A: The copies of the Fury-Shield deal no damage. A copy of a spell copies the characteristics of the spell as well as any choices that the spell required to be made when it was played. What mana (if any) was spent on each spell isn't copied, so the game knows that no mana was spent to play the copies.



Q: I have a question concerning the interaction of Clone and Genju of the Fields. If I play the ability of the Genju, and animate the enchanted plains, is it then a legal creature for Clone to copy?

If yes, as I assume...

A: You assume correctly. Wink

Q: ... What happens to the Clone at end of turn? If I animated the Plains multiple times and gave it “Whenever this creature deals damage, you gain that much life” multiple times, would the Clone copy all instances of it?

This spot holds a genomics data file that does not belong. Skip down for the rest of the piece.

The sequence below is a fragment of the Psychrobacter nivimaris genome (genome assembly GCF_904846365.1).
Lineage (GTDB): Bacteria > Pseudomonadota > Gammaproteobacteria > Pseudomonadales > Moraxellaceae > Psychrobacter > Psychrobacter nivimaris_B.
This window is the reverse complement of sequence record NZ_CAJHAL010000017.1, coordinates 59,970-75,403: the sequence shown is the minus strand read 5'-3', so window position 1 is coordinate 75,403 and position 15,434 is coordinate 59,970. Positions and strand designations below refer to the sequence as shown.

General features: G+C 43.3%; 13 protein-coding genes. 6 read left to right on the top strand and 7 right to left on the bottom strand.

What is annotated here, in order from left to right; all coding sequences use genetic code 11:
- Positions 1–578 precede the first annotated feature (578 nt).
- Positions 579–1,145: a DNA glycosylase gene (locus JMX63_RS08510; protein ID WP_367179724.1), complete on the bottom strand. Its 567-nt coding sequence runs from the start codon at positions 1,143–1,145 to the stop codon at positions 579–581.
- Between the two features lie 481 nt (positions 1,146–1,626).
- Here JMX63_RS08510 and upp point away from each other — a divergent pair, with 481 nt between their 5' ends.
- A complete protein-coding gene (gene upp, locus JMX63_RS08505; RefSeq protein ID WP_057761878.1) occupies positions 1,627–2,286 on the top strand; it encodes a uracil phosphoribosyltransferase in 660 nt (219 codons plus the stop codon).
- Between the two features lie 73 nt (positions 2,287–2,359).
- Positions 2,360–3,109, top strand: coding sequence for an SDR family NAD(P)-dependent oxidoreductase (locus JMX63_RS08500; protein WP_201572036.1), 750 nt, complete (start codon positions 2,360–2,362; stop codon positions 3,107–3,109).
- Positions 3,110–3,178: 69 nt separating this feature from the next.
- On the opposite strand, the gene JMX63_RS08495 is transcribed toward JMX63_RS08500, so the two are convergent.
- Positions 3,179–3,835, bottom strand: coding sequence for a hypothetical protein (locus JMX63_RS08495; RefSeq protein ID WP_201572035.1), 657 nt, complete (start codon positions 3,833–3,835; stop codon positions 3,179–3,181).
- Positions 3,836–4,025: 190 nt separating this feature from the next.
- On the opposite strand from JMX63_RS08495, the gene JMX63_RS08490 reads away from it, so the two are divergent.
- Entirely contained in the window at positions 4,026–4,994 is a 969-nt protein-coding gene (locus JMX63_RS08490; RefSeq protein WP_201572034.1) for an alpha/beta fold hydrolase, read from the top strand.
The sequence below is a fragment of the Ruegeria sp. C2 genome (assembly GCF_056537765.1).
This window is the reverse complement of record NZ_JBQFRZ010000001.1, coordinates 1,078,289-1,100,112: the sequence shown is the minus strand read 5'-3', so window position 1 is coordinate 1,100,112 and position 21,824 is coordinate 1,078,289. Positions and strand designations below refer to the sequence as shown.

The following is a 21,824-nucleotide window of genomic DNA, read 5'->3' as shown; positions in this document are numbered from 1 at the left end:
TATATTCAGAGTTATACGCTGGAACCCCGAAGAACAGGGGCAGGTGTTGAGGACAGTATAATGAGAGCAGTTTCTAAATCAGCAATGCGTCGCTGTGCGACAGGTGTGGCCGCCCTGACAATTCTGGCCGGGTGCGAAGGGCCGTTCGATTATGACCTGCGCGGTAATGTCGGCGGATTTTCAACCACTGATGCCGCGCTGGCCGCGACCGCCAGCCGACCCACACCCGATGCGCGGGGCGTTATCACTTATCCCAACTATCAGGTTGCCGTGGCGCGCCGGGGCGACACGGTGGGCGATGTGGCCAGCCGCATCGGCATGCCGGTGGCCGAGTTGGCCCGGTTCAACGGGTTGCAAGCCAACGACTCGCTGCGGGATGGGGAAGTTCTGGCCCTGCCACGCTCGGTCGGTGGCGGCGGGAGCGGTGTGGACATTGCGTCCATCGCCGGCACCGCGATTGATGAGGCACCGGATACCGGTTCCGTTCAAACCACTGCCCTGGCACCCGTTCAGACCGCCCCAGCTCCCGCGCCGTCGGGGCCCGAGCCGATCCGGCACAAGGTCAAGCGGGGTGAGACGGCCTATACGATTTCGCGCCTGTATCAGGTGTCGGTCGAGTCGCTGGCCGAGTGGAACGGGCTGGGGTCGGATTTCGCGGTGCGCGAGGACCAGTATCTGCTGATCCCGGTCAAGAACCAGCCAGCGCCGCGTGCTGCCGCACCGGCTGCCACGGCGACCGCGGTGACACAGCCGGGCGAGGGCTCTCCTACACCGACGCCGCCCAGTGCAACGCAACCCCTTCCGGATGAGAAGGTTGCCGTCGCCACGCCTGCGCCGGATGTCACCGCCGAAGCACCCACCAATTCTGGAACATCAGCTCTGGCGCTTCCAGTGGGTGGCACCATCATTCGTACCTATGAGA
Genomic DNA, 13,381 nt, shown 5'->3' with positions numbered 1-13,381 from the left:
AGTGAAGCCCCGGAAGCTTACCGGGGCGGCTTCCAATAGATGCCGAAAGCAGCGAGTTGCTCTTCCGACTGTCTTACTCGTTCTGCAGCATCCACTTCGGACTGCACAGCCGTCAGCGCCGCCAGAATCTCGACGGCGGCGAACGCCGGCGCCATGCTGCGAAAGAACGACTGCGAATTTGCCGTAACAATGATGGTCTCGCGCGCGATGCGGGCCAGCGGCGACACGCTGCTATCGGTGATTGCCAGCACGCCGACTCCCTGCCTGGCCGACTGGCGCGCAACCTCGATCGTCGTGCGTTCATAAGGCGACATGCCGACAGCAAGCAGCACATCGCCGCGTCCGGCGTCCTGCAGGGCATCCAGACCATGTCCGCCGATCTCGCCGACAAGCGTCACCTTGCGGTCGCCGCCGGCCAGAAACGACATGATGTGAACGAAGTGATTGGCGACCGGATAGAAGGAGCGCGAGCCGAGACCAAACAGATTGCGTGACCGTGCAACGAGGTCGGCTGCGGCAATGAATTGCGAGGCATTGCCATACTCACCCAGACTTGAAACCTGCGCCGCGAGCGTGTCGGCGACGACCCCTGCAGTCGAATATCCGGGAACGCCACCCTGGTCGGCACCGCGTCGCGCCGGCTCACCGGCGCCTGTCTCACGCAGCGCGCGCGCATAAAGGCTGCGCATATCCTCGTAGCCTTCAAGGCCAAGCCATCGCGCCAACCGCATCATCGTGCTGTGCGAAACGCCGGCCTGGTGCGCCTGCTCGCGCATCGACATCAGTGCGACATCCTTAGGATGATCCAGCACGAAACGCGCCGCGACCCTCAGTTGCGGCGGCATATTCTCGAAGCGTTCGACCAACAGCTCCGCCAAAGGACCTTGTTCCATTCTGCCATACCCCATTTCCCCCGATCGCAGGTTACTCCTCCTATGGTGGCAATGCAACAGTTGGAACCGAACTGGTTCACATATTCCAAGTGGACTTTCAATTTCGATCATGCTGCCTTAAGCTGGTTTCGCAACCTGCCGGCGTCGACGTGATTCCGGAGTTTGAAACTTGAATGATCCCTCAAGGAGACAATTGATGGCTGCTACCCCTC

A: Copy effects ignore all ordinary continuous effects. If you choose an animated Plains for your Clone to copy, then Clone will come into play as a Plains, without the effect that turns the land into a creature. It'll just be a "Basic Land - Plains". (well, it could be something fancier, like "Land - Plains Island". Or even "Basic Snow Land - Plains"?)

If you Cloned an animated Svogthos, the Restless Tomb, you'd at least be able to animate your Cloned version, but no such luck with the Genju's, I'm afraid. Frown



It's officially summertime, and as you know, things end with summer. July 1st will be the last article of Cranial Insertion, and then the column closes its doors. I've enjoyed our time together... What? Oh, nevermind, wrong column. Cranial Insertion isn't going anywhere, so keep the questions coming at [email][email protected][/email], and until next week everyone!

-Thijs van Ommen, The Netherlands